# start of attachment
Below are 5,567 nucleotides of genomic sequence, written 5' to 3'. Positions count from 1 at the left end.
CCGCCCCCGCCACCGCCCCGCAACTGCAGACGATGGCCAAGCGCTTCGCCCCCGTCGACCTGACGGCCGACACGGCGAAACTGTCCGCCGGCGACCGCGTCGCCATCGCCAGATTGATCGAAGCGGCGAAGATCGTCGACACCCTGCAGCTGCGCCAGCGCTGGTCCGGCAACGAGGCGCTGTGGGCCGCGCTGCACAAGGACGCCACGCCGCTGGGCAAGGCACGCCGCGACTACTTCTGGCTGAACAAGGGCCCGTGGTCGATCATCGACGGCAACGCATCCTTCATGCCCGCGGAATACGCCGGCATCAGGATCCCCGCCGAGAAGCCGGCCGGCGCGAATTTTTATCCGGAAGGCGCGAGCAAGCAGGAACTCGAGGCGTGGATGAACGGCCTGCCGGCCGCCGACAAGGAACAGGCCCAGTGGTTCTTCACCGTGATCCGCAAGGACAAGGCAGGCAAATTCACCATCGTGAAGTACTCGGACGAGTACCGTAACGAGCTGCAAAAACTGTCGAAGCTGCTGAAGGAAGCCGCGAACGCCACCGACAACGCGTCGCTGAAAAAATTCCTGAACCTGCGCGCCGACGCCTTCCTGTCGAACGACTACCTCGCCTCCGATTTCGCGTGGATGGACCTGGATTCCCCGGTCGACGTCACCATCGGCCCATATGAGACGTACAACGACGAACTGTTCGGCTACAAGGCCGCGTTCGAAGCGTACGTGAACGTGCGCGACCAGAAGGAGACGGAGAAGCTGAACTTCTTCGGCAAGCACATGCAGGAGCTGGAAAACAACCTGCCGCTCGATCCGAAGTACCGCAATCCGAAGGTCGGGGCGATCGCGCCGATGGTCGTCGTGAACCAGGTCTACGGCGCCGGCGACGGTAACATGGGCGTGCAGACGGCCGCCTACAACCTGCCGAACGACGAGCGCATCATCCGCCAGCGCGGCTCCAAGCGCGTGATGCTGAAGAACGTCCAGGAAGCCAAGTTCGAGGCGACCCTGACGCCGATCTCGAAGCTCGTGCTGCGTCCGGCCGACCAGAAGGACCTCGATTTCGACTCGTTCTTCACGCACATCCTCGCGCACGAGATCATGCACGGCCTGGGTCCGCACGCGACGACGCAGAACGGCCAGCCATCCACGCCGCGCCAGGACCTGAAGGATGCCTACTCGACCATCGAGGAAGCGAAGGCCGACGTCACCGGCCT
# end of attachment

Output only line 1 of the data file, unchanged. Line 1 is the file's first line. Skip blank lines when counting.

Below are 5,567 nucleotides of genomic sequence, written 5' to 3'. Positions count from 1 at the left end.